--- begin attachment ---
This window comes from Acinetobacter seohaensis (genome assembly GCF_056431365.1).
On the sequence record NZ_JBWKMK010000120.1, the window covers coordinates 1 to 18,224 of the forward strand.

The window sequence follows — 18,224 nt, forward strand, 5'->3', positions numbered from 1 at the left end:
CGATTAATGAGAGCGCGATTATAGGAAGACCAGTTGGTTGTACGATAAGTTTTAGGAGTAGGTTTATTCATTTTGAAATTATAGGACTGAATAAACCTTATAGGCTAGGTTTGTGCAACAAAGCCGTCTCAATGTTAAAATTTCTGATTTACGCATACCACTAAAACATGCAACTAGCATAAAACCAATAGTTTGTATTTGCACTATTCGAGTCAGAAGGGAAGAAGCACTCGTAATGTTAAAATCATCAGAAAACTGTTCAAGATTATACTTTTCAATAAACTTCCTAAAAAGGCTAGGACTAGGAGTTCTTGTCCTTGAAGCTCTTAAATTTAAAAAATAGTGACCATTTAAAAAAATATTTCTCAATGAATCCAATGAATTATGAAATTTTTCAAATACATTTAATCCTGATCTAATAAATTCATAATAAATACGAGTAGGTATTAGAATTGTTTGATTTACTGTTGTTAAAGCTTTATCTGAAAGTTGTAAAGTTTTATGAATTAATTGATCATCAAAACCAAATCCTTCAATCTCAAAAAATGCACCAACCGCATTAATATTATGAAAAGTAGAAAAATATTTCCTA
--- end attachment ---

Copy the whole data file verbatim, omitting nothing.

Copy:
This window comes from Acinetobacter seohaensis (genome assembly GCF_056431365.1).
On the sequence record NZ_JBWKMK010000120.1, the window covers coordinates 1 to 18,224 of the forward strand.

The window sequence follows — 18,224 nt, forward strand, 5'->3', positions numbered from 1 at the left end:
CGATTAATGAGAGCGCGATTATAGGAAGACCAGTTGGTTGTACGATAAGTTTTAGGAGTAGGTTTATTCATTTTGAAATTATAGGACTGAATAAACCTTATAGGCTAGGTTTGTGCAACAAAGCCGTCTCAATGTTAAAATTTCTGATTTACGCATACCACTAAAACATGCAACTAGCATAAAACCAATAGTTTGTATTTGCACTATTCGAGTCAGAAGGGAAGAAGCACTCGTAATGTTAAAATCATCAGAAAACTGTTCAAGATTATACTTTTCAATAAACTTCCTAAAAAGGCTAGGACTAGGAGTTCTTGTCCTTGAAGCTCTTAAATTTAAAAAATAGTGACCATTTAAAAAAATATTTCTCAATGAATCCAATGAATTATGAAATTTTTCAAATACATTTAATCCTGATCTAATAAATTCATAATAAATACGAGTAGGTATTAGAATTGTTTGATTTACTGTTGTTAAAGCTTTATCTGAAAGTTGTAAAGTTTTATGAATTAATTGATCATCAAAACCAAATCCTTCAATCTCAAAAAATGCACCAACCGCATTAATATTATGAAAAGTAGAAAAATATTTCCTA